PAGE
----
Alarms are used to alert people to potential danger, but an alarm is only effective if the people recognize the alarm, know what it means, and know how to respond. Whether it is a family, school, or place of business, there should always be an alarm and plan of action for the five most common potential dangers.
Carbon Monoxide Alarms
Carbon monoxide is an odorless, invisible gas that can lead to accidental poisioning, especially in the home. Carbon monoxide alarms use electrochemical sensing technology to alert you with an audible alarm when carbon monoxide levels are detected. Many carbon monoxide alarms are combined with smoke alarms in one device.
It is standard for retail stores and businesses to have burglar alarms. A growing number of home owners are also choosing to network their home with such a system. When armed, a burglar alarm can detect when a building or structure has been compromised, indicating possible intrusion. Some burglar alarms are simple auditory warnings, while others are linked to surveillance cameras, light systems, and virtual monitoring by security companies.
When the presence of fire is detected in a building, a loud and strident alarm sounds, many times accompanied with flashing lights indicate to immediately evacuate the building. Many places, such as schools and college dormitories, are required to perform drills to practice what to do in case of a fire alarm.
A water or flood system is not usually thought of when listing alarms, but the water damage from a faulty water heater can be just as costly and damaging to a home as a fire. Flood alarms sense the presence of water and can be tied into the water supply to shut the water off when it is nearing a flood zone.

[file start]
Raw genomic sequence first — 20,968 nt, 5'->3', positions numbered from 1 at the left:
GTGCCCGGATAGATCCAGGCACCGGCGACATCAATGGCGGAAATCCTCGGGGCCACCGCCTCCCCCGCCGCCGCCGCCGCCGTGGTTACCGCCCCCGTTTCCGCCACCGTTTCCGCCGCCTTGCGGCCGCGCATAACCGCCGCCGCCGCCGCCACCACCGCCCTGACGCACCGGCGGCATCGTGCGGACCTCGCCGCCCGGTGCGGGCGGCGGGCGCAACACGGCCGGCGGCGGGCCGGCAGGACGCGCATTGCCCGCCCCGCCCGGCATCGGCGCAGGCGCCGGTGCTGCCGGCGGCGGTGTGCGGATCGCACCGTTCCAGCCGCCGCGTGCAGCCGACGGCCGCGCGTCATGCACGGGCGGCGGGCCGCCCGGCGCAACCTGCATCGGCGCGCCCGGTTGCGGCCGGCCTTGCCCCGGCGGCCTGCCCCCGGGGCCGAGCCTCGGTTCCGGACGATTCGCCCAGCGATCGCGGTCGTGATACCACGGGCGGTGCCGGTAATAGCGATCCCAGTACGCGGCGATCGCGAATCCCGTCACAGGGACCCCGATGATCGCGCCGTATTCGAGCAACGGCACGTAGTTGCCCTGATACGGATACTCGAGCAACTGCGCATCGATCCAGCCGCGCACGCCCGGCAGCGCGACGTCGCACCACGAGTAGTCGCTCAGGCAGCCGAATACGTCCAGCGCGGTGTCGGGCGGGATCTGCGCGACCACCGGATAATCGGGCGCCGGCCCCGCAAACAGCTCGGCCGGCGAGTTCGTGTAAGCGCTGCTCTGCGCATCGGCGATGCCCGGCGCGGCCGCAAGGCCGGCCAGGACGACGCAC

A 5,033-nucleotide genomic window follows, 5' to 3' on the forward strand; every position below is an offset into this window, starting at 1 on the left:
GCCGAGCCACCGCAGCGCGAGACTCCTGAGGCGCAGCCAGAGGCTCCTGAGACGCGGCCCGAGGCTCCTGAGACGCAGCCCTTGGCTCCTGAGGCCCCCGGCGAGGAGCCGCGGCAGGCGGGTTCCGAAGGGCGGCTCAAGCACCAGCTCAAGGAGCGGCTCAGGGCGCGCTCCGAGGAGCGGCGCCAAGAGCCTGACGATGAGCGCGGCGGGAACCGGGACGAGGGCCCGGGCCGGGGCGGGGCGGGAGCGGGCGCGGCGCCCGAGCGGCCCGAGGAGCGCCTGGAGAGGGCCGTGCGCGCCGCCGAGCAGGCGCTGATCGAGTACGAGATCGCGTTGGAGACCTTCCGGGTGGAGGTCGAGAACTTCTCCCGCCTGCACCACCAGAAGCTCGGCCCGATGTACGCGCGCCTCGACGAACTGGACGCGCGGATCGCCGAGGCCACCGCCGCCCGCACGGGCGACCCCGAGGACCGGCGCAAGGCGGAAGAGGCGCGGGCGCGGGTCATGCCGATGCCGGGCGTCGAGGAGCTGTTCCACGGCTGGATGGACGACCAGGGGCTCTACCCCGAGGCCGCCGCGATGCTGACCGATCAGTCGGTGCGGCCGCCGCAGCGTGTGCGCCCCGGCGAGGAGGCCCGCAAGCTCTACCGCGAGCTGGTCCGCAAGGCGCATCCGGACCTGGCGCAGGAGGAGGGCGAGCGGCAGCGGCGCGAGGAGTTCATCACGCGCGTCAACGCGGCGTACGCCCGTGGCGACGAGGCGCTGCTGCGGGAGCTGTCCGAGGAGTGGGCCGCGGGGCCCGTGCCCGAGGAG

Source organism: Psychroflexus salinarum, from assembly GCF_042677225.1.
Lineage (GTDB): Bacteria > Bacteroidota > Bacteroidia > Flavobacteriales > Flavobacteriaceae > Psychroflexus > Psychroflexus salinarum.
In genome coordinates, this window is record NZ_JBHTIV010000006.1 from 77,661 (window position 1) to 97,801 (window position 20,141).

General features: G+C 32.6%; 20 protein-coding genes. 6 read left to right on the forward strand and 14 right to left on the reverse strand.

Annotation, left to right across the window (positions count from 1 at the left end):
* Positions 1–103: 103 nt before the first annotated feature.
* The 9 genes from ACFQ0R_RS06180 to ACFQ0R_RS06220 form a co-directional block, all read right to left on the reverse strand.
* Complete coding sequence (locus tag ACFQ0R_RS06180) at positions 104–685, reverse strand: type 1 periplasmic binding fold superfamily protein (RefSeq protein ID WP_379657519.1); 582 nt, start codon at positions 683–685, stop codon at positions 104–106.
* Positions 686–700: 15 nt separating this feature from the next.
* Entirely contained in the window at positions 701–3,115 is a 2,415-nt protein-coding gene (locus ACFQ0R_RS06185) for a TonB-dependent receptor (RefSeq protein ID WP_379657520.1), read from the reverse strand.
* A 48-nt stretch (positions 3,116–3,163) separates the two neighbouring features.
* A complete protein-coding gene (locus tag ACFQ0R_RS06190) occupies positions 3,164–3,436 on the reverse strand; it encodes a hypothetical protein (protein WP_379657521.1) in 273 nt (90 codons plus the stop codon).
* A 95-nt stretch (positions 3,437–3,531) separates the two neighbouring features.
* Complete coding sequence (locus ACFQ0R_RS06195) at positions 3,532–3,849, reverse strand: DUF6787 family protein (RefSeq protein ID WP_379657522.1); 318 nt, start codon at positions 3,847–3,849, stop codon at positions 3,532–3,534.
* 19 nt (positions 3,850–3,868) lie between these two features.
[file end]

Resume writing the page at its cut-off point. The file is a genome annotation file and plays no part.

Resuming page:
It is also important to be able to recognize alarms that warn of severe weather, such as tornadoes or hurricanes. Many cities have public alarm systems that sound in case of severe weather indicating to take shelter. Technology has made it possible to receive text messages in case of severe weather. The National Weather Service issues severe weather warnings through television and radio broadcasting systems, and dedicated weather alert monitors are available that only broadcast severe weather warnings.
Jennifer Tolbert currently resides in Magnolia, Texas. She holds a Bachelor of Science in agricultural communications from Texas Tech University and a Master of Science from Texas A&M University. She has written several award-winning special sections as a marketing writer and is currently a special education teacher.